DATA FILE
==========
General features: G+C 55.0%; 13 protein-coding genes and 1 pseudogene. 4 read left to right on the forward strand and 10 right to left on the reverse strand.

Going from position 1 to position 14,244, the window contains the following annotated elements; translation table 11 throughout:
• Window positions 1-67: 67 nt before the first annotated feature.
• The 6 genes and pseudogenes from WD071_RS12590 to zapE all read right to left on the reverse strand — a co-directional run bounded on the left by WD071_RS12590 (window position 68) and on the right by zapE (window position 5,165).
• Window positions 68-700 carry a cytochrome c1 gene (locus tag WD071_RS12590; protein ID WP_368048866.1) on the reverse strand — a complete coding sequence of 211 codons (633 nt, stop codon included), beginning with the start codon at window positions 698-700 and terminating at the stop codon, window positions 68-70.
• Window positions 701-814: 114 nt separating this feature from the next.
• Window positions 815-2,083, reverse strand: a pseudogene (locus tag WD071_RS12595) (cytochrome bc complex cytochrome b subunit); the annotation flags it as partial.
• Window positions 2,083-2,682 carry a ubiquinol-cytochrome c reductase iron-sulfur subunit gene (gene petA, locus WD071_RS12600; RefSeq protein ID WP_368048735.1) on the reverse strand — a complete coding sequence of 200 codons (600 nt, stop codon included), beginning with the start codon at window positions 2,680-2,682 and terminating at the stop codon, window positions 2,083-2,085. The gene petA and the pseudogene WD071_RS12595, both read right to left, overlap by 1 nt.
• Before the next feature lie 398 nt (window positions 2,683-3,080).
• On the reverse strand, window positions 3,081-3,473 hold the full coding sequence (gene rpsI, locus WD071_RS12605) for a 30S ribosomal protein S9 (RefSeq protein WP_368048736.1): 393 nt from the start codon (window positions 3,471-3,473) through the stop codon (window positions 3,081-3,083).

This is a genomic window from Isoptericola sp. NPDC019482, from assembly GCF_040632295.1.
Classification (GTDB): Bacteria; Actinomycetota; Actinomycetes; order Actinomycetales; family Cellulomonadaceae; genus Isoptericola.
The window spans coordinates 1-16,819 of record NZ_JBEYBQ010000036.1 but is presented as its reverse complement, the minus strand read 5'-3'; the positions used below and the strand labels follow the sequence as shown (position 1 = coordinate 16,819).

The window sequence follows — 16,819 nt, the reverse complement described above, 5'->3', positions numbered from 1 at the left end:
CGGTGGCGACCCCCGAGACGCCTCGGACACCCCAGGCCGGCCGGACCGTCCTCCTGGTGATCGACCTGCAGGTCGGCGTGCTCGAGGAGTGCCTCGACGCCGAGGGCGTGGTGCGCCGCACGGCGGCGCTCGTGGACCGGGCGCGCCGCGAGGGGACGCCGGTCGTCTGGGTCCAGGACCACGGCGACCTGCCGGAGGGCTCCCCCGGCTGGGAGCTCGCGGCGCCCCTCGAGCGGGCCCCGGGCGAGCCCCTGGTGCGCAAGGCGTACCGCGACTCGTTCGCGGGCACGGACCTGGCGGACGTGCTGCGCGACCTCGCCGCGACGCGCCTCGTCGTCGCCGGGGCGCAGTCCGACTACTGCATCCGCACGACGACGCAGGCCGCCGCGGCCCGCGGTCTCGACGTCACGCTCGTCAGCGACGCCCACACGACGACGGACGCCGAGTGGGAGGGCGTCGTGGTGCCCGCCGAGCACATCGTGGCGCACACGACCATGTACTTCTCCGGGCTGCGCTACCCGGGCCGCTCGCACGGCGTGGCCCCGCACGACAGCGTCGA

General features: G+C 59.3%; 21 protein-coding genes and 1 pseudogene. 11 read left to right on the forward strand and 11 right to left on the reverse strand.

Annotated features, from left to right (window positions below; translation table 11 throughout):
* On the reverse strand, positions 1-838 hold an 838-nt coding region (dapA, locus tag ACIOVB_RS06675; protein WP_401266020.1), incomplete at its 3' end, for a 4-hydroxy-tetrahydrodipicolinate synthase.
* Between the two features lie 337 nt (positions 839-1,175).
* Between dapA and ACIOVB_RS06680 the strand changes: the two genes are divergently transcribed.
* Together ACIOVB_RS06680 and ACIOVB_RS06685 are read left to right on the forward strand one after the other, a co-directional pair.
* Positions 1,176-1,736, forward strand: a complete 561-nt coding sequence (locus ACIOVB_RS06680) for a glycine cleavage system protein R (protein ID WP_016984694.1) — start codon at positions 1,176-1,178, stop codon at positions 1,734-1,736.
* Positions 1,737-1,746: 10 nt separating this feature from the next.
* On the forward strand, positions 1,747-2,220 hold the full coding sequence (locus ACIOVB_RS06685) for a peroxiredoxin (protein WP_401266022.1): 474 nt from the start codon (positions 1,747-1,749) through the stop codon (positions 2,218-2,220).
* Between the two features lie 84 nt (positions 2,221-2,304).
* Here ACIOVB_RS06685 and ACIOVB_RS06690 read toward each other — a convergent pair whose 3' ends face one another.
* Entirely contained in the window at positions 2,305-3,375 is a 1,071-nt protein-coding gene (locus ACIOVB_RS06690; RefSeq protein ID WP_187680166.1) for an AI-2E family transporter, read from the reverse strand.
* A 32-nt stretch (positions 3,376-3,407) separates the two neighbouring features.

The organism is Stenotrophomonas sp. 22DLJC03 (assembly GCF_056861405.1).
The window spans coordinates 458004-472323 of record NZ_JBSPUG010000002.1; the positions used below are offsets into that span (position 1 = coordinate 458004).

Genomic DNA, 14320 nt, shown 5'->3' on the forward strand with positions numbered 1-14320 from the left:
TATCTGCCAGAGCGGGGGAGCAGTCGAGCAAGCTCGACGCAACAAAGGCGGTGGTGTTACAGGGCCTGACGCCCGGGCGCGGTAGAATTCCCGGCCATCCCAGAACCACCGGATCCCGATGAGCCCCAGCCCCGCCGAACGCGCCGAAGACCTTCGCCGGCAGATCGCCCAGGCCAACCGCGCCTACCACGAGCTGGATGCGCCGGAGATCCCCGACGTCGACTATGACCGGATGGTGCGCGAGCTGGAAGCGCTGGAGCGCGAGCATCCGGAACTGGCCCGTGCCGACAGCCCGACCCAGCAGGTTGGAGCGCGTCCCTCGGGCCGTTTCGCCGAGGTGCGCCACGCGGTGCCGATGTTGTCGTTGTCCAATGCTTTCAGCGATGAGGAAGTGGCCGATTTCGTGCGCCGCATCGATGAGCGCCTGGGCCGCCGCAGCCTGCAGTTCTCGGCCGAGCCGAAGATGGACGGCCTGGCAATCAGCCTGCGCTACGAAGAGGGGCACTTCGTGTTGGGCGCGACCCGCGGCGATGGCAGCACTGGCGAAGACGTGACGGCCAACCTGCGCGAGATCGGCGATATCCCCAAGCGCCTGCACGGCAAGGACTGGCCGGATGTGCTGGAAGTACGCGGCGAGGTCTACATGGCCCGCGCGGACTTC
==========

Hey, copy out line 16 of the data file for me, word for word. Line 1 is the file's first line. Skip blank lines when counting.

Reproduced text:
General features: G+C 59.3%; 21 protein-coding genes and 1 pseudogene. 11 read left to right on the forward strand and 11 right to left on the reverse strand.